To those who have messaged me today, wondering where today’s post is, forgive the delay. My husband is home. ‘Nuff said, I know, but he is applying for jobs through the trucking school he’s about to complete. Somehow I have become the family tech guru when I don’t even know what I’m doing most of the time here in the blogosphere. Sitting and writing have been tough as I have been pulled in that direction all morning. Men are kind of cute when they are helpless.
I have to say with great pride that, rather than asking me to go back to work (which I would totally do), Jamie’s always ready to do what it takes to provide for this family. That may sound old-fashioned and is something I would have scoffed at ten years ago, but it is a gift in my forties. It’s hard not to love the old curmudgeon.
Anyway, this morning it occurred to me, as I prepared to post the beloved Salisbury Steak recipe after much pleading from my youngest, that I hadn’t really given you the tour of the homestead. I suppose I should show you around, so I maybe I can earn some street cred.
A little history on my evolution:
We purchased our first house in the Spring of 2005; a new construction with 35 acres on the Front Range in Colorado. Our nearest neighbor was over 1/4 mile away and the solitude was nice, but when the urge to garden hit me, I was powerless to satisfy it. The dry, high climate allowed for little to grow besides prickly pear and the rattlesnakes almost killed my husband (not from biting, but from scaring the crap out of him). The wind was so bad sometimes that we couldn’t go outside for days and stir crazy was never far away. Then there were the rabbits. Zillions of them would invade all day, every day. When I planted something and a seedling finally sprouted, those little monsters would immediately eat it. Because of their appetites and the diseases they transmit, we tried fencing; electric and livestock, repellents, our dogs, and more, all to no avail. I finally gave up, but luckily, the view helped to ease our pain.
Jamie was working 6 hours away, near Grand Junction, Colorado and we had just gotten the boys. He would be home for a week, then gone for two and it quickly became clear that the boys needed a dad home every night, so we sold our house and moved close to his rig.
We purchased a home on 6 acres near Delta, brought the horses and settled in quickly. We loved it from the beginning, even though we had neighbors (not too close) for the first time in years, it still felt private. We were on a plateau, surrounded by mountains, with the Grand Mesa in our sight. It felt like we were living on vacation: fishing, camping, hiking, swimming, skiing, etc. all within 5-20 minutes from our home.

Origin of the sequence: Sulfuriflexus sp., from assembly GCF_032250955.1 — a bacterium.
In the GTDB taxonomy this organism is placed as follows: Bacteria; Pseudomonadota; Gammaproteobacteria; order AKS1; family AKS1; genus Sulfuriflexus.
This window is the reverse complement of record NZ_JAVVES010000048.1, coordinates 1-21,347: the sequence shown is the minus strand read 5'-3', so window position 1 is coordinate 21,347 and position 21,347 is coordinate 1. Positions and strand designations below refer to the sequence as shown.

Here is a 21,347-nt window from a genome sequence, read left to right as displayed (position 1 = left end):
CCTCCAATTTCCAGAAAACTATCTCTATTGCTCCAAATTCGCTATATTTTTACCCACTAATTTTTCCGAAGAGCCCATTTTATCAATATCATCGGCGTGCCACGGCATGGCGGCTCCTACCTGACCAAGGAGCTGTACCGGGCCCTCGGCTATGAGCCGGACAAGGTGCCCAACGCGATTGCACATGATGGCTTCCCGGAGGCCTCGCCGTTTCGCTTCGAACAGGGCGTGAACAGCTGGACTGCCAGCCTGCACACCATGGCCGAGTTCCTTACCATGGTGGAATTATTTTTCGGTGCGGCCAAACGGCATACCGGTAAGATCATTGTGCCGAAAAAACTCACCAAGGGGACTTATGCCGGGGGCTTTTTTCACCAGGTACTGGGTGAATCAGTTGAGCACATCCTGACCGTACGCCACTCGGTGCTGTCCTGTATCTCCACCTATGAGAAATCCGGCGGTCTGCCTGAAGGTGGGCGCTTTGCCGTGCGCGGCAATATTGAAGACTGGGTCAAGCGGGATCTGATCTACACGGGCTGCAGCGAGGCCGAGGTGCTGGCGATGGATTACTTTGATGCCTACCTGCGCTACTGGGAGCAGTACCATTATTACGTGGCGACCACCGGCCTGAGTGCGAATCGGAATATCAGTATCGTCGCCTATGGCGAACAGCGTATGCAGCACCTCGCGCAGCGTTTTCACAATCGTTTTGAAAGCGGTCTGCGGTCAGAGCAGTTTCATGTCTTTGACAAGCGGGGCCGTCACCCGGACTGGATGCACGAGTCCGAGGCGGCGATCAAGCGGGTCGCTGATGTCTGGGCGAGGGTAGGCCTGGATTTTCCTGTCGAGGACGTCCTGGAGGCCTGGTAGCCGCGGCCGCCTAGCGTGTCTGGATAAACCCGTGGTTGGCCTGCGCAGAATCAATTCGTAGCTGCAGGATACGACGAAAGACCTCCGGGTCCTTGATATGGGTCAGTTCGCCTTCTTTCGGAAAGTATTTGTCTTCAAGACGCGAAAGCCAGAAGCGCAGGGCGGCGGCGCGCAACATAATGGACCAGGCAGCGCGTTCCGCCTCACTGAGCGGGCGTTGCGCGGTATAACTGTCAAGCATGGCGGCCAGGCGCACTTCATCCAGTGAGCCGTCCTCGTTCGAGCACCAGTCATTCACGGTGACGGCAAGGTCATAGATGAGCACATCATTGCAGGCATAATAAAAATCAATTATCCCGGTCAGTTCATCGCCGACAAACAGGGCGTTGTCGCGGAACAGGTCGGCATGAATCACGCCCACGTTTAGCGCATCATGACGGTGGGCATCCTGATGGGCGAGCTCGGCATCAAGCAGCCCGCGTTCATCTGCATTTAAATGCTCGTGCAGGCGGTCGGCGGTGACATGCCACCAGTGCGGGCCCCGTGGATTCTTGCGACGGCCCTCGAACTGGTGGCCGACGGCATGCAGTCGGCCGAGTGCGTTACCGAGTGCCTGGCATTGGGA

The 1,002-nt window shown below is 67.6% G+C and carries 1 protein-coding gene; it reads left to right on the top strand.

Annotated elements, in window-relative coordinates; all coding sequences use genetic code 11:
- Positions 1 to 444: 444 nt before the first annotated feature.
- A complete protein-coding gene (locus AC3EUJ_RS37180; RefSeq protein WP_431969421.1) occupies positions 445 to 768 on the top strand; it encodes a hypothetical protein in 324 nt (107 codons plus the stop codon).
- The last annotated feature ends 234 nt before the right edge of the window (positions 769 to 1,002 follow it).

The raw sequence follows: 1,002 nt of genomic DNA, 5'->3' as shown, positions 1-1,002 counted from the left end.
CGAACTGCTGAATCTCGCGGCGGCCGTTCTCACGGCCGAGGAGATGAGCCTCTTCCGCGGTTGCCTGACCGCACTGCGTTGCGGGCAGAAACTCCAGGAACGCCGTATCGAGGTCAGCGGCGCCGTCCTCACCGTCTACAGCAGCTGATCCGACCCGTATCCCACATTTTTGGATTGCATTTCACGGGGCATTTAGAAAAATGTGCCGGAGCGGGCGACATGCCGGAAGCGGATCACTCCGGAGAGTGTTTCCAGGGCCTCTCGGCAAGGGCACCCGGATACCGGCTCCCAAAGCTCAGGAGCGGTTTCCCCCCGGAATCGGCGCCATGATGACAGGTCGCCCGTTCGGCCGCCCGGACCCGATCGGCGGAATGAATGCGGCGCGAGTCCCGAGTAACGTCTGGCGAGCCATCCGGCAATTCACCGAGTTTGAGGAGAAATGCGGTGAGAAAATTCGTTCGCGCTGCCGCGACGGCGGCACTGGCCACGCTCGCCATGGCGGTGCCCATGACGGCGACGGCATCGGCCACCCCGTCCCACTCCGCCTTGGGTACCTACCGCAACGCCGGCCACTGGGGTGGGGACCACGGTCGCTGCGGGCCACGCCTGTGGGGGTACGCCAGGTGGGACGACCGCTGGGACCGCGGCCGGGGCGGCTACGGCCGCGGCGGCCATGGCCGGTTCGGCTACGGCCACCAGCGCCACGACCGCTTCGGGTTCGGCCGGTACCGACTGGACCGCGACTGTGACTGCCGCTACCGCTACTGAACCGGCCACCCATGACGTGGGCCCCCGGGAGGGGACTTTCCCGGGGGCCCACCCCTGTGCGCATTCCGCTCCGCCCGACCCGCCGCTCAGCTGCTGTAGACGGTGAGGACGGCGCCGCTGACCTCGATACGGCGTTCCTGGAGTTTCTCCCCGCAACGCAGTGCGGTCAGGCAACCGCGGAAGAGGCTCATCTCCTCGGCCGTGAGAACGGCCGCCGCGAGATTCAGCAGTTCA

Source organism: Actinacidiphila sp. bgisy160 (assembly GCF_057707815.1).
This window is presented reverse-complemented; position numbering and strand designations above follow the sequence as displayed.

The best part was the boys reaping the benefits of having Jamie home every night. That really solidified us as a family and they blossomed in that environment. A huge surprise was how wonderfully my garden there did. We planted a lot of different veggies, ate our fill, but I off-loaded cucumbers and tomatoes by the grocery sack full daily at work. It was, in a word, awesome.
A view from the top of the Mesa in Spring. Our house was almost straight ahead, at the end of those foothills. Sigh.
Sadly, oil and gas tanked and money was getting tighter. I’d spent 8 years working for the family business, but was very part time because of the kids and there were no jobs available in a 100 square mile radius of us.
We ended up moving to Louisiana to follow the work and it was the hardest thing I’ve ever done. Nothing against Louisiana, but there were so many memories packed into such a short time; the adoption, friends and the vast beauty and peace of it all. We had to find homes for our two rescue horses and rescue miniature donkey, store our belongings and then live in our camper for a while until we got our feet back under us.
We lived in a couple of rentals until we were able to buy a place with about three acres, very much in the country, in the small town where my father grew up. It was a tiny house; 2 bedrooms (I had to shimmy around the bed because our room was so freaking small), 1 bathroom and was right around 1000 square feet. Tight for someone who was getting into domestic hobbies and amassing wide range of tools for said hobbies.
It was here that I started to learn canning, gardening, plumbing and more. I tried my hand at a massive raised bed garden, having only moderate success. We had lots of pecan and citrus trees, so I learned to process and bake with our bounty.
We had plans drawn up for an addition, but could never find a builder to agree to come out and do the work. It was too remote for some, and things were too busy for others. We sold the house to a neighbor’s son and bought a place closer to town, in a neighborhood with large lots, but actual neighbors. It was strange, yet we’ve learned to love it because we actually have great neighbors. Whew. And I won’t lie, being two miles from the grocery store was new to me, a fantastic convenience, but sometimes a curse. Best of all, I’ve only had to deal with one snake here, as opposed to the countless snakes at the other house. Win!!
We knew we needed a pool because both Jamie and I are not fans of humidity and the boys needed a way to burn summer energy. The place we bought was at a great price with a little land and a pool, but it was a bit of a fixer upper. At 1.9 acres, it was not wide open space, but land is strangely hard to come by down here, so it would do just fine.
Luckily, I am ADHD and was able to get right to work updating and fixing, accomplishing a ton in the last year and a half. I’ll bore you with the details later because I know this post is approaching long novel territory, so a quick tour of the new digs will wrap things up for today. I hope it’s a great one for you all!